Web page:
Jaguar Land Rover's CEO to retire. His successor will face many challenges

Posted January 30, 2020 3:02 p.m. EST

— Wanted: a chief executive with cast-iron resolve to navigate falling sales, political uncertainty, an economic slowdown and changing consumer tastes.

So could read the job advertisement for Jaguar Land Rover CEO. Britain's largest automaker is hunting for a new leader after its current CEO Ralf Speth steps down this fall.

Speth will retire when his contract expires at the end of September, the company, a unit of India's Tata Motors, said in a statement Thursday. The search for his successor is underway, it added.

Speth will become the non-executive vice chairman and remain on the board of Tata Sons, the holding company for Tata Motors.

Whoever takes over will have the unenviable tasks of navigating the company through Brexit, getting it back on track in China -- the world's largest car market -- and weaning it off its dependency on diesel cars.

Each of these aspects are challenges in their own right. Taken together, they'll pose a tough prospect for even the most battle-hardened leader.

Fall from grace

Jaguar Land Rover enjoyed something of a reawakening under Speth, who led the company as CEO for 10 years. A German-born engineer, Speth spent 20 years at BMW where his last job was as vice president of Land Rover. He then joined Ford in 2000, the same year it bought Land Rover. In 2010, Speth became CEO of Jaguar Land Rover - a group established in 2008 when Tata Motors bought the brands.

He is widely credited with transforming the business from a largely domestic-focused firm to a global player rivaling the likes of Volkswagen and BMW.

"Ralf developed Jaguar Land Rover from a niche UK-centric manufacturer to a respected, technological leading, global premium company," Natarajan Chandrasekaran, chairman of Tata Sons, the holding company of Tata Motors, said in a statement.

Under Speth's leadership, Jaguar Land Rover opened its first factory in China in 2014, working hard to grow its share in the country's luxury vehicle market. That strategy paid off handsomely. The company's retail sales got off to a slow start but then soared in 2017 and 2018, capping off a stellar run in which the automaker reported eight successive years of sales growth.

But that success quickly evaporated. Sales slipped by about 6% and the group posted a record £3.6 billion ($4.7 billion) loss over the fiscal year ended March 2019, as carmakers grappled with a slump in sales to China for the first time in two decades.

Among its European customers, Jaguar Land Rover was also battling a shift away from diesel cars, the group's mainstay, in the wake of the Volkswagen emissions scandal.

In January last year, the group announced a drastic plan to cut costs by £2.5 billion ($3.3 billion), which involved shedding 6,000 jobs. It continues to plow billions of pounds into rolling out electric vehicles in order to respond to shifting customer preferences and tightening emissions regulations.

China and Brexit weigh on sales

These efforts appear to be bearing some fruit. The company said Thursday that profit in its fiscal third quarter ending December more than doubled to £318 million ($416 million) over the same period last year, when it recorded a loss of £273 million ($357 million). But it also announced additional spending cuts, and is now targeting £4 billion ($5.2 billion) in cost savings by the end of its 2021 fiscal year.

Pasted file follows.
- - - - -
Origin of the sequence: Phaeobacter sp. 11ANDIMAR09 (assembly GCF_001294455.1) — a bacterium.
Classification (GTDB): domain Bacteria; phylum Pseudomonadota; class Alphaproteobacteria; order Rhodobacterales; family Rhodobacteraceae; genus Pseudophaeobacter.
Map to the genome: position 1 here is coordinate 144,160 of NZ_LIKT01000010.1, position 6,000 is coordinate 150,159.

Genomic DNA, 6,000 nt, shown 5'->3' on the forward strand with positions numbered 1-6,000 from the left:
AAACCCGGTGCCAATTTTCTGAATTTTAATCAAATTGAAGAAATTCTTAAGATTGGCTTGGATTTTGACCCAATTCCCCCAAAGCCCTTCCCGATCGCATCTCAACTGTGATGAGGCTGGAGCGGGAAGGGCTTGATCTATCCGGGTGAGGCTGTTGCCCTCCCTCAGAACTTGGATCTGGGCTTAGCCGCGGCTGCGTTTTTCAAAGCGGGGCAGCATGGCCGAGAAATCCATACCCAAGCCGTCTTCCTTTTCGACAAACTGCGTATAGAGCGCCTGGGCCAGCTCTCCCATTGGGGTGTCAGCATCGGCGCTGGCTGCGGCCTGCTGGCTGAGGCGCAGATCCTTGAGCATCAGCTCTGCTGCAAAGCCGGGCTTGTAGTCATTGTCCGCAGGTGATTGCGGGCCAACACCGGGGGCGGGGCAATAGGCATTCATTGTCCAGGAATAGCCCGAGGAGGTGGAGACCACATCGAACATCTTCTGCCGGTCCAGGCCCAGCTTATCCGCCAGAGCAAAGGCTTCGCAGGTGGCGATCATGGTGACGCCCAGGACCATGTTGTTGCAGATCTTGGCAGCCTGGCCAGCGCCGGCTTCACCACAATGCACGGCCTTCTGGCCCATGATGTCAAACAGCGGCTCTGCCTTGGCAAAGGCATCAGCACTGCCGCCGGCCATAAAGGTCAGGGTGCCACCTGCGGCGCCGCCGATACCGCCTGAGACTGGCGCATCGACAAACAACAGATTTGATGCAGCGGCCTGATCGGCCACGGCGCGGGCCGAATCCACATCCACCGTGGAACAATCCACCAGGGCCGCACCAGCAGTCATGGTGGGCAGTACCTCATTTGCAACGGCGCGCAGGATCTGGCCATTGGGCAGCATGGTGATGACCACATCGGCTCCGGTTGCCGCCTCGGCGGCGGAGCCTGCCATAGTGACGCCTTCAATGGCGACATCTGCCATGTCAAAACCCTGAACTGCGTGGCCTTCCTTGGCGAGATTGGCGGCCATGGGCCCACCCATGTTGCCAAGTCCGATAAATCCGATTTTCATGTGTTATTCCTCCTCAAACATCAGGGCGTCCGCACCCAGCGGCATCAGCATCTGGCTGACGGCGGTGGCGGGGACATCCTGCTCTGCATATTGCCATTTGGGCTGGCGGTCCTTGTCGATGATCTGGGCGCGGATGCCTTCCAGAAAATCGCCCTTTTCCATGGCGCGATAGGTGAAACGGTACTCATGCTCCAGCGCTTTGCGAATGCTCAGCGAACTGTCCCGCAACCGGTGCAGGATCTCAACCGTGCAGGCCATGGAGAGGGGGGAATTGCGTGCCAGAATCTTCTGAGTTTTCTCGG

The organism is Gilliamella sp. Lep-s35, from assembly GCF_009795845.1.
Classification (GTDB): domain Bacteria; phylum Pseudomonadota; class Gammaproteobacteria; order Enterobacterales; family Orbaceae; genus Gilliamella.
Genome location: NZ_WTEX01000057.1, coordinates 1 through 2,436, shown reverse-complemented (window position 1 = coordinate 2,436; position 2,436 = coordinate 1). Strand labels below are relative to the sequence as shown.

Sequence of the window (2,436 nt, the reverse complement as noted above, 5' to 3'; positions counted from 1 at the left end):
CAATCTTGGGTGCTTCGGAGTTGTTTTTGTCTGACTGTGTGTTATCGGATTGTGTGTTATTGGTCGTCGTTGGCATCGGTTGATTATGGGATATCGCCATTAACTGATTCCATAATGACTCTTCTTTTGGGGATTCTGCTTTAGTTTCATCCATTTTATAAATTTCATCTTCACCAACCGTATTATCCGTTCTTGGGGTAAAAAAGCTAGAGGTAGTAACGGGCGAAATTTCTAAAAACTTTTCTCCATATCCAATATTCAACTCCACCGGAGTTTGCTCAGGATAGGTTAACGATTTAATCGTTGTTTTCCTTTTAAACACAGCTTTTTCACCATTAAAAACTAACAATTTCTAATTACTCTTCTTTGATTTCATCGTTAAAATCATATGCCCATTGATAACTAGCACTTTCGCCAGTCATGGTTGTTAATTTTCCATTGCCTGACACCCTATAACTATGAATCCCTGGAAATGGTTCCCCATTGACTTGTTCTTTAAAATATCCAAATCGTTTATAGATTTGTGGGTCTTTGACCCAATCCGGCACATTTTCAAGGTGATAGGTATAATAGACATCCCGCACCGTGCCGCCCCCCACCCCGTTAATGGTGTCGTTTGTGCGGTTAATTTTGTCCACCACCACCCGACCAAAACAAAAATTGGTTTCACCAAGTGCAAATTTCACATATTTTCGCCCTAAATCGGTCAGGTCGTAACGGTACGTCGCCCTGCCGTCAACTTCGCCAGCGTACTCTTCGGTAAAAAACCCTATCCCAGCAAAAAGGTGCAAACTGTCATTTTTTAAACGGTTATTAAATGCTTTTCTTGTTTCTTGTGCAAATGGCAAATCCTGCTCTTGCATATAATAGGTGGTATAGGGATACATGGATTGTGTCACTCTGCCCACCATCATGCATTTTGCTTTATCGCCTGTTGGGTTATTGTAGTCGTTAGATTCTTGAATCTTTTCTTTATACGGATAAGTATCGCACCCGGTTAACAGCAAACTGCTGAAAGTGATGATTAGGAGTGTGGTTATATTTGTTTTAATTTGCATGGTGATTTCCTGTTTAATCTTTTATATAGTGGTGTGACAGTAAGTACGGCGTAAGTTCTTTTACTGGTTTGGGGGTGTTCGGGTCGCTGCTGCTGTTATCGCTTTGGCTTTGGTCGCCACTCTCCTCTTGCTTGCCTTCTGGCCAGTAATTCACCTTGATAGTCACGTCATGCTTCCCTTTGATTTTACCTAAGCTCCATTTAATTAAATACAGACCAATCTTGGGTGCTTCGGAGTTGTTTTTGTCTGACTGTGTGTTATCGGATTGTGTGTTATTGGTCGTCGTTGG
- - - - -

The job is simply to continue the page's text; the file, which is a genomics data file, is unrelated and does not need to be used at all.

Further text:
Alongside cost cuts, the company's incoming CEO will need to face the harsh reality of a car market in sharp decline, as demand plummets in China and India.

Sales in the United Kingdom, where Brexit uncertainty has hit carmakers, have also slowed. Cars manufactured in the United Kingdom last year fell to their lowest level since 2010, according to the Society of Motor Manufacturers and Traders (SMMT).

"Given the uncertainty the sector has experienced, it is essential we re-establish our global competitiveness and that starts with an ambitious free trade agreement with Europe, one that guarantees all automotive products can be bought and sold without tariffs or additional burdens," SMMT chief executive, Mike Hawes said in a statement.

The United Kingdom will leave the European Union on Friday, but the details of the pair's trading relationship still need to be ironed out by the end of this year.

Those details will matter a great deal to Jaguar Land Rover. The European Union accounted for a fifth of its retail sales for its most recent financial year and it relies on the market for a number of key components.

Perhaps unsurprisingly, Speth has been one of the auto industry's most vocal Brexit critics.

The company has previously cautioned that if the United Kingdom fails to maintain a smooth relationship with the European Union, it could wipe out more than £1.2 billion ($1.6 billion) of its annual profit.

Another relationship that matters a great deal to the automaker is the one between the United Kingdom and the United States, which accounts for about a quarter of its sales. The United States has threatened to impose tariffs on cars made in the United Kingdom if the country moves ahead with a tax on digital services.

All of this makes for a bumpy road ahead for Jaguar Land Rover's new CEO. It will be interesting to see who is up to the challenge.

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